Analog Discovery Pro from Digilent comes in a 2-channel (ADP3250) or 4-channel (ADP3450) version. These all-in-one instruments work with a PC over USB or can run entirely standalone. On the PC the excellent Waveforms software provides virtual instruments like an Oscilloscope, Logic Analyzer, Power Supply, Spectrum Analyzer, Curve Tracer, Network Analyzer, and Impedance Analyzer. Just to name a few. See what this new instrument offers in this hands-on review. This episode was sponsored by Digilent.
Logic analyzers capture digital signals and then display a waveform or list. Serial busses like I2C, SPI, or UART (Serial) can be decoded or triggered on when there are problems in your circuit. In this video, learn the basic controls you need to use (almost) any logic analyzer. You’ll learn how to set up a simple trigger, make measurements, and set things like sample rate or memory depth. When I first graduated from college, I…
A DMM, or multimeter, is the go-to instrument for debugging most circuits. You probably already have at least one DMM on your bench for this reason. Me? I have three. But that’s a different story. Let’s talk about a Logic Analyzer.
Digital signals represent two states: on (usually “1”) and off (usually “0”). A multimeter (DMM) may be of limited value for these signals. When using the DC voltage measurement, you can see “something” is happening, but not exactly what that “something” is. For example on a PWM pin, you’ll see the RMS Voltage change as you modify the duty cycle. However, you can not see if the signal is “ringing” when turning on and off.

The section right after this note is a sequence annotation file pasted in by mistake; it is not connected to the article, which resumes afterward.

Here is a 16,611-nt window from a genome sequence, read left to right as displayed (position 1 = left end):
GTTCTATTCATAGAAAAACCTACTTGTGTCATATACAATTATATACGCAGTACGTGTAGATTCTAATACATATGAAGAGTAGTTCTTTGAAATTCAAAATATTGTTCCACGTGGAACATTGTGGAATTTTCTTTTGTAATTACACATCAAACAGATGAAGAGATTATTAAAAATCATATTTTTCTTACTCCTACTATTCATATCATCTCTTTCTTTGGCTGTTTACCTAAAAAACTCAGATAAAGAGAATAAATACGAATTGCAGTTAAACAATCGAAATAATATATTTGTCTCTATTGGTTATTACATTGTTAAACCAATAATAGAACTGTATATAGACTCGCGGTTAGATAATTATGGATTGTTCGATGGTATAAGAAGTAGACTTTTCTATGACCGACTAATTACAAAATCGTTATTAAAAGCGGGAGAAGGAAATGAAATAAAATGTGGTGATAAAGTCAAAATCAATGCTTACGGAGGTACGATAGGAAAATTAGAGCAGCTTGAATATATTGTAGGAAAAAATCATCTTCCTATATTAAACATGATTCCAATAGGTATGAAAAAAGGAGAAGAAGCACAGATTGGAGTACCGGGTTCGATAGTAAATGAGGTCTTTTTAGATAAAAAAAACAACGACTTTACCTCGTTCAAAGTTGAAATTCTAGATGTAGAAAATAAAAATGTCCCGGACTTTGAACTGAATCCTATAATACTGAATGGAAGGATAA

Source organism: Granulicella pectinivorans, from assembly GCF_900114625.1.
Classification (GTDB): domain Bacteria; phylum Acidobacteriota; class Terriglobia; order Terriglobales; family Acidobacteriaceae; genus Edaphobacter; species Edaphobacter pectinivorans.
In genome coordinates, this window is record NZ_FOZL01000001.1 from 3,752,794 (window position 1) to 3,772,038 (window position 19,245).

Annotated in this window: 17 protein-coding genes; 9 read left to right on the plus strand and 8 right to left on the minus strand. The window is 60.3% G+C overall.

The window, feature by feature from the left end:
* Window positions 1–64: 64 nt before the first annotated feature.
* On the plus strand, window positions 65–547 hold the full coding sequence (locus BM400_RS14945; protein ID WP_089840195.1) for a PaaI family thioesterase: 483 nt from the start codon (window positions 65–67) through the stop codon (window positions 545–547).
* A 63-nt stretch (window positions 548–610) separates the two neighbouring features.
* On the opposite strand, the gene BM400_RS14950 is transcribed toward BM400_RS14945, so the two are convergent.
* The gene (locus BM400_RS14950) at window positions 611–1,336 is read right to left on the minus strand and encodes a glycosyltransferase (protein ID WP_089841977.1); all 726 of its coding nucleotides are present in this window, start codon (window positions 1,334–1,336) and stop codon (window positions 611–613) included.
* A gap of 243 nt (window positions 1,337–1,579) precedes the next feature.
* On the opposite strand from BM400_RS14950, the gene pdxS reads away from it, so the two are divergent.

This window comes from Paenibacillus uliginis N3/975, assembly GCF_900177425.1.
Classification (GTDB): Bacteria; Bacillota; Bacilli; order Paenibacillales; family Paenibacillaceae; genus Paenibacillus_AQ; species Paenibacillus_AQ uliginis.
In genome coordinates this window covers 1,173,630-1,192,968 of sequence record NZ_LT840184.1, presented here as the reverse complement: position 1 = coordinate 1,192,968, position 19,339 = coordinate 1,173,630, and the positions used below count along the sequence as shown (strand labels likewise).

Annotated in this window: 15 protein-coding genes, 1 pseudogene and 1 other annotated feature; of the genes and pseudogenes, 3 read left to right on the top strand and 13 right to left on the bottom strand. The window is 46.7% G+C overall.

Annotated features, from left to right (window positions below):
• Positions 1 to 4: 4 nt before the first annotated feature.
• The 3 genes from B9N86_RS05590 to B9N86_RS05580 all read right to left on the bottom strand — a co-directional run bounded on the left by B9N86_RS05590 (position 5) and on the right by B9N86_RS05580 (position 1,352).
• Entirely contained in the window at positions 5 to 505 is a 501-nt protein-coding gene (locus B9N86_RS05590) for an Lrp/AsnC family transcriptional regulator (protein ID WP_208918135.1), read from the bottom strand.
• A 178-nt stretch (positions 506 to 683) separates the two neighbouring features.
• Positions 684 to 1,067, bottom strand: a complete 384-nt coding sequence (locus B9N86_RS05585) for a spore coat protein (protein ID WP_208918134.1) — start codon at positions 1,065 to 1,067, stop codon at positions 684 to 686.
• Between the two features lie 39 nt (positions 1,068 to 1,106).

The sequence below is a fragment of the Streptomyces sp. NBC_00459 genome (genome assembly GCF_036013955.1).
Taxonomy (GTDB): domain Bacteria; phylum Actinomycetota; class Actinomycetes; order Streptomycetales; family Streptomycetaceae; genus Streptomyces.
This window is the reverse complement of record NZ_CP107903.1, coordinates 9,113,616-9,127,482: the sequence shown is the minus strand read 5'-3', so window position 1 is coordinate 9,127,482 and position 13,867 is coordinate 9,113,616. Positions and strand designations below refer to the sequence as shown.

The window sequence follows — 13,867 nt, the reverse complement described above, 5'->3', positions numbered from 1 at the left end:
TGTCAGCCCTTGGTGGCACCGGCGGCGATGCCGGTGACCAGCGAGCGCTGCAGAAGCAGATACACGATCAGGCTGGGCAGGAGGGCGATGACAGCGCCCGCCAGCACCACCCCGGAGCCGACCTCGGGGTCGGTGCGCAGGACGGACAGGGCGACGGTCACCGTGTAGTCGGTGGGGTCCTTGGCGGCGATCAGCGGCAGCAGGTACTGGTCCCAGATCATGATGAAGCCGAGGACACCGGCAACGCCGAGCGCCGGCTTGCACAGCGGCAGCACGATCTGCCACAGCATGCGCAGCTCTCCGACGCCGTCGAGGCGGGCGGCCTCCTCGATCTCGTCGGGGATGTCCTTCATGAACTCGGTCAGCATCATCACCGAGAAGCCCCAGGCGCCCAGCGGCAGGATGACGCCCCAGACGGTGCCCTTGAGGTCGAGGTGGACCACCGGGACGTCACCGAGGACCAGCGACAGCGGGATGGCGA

For debugging digital signals, a popular option is to use a Logic Analyzer. If you are not familiar with a logic analyzer, or you are not sure if you need one, this tutorial should help.
First I’ll give a simple overview of what a Logic Analyzer does, some considerations when to use one, and then give some terms to know when looking at them.
Recently I picked up a device called Logic from Saleae. It’s a 4-channel USB-based logic analyzer. While learning how the simple, but effective, UI works I ran some timing benchmarks on my Arduino Uno. The subject? digitalWrite(). I wanted to know how fastdigitalWrite() could turn on two (or more) pins.
Almost all Arduino users start out with the simple “blink” sketch. Turn pin 13 ON, delay, turn it OFF, and delay again. The heart of this version of “Hello World!” is the digitalWrite() function. Many Arduino users never even think about all of the stuff this single function call hides.
In this post, let’s compare the speed of digitalWrite() to direct port manipulation, using a logic analyzer.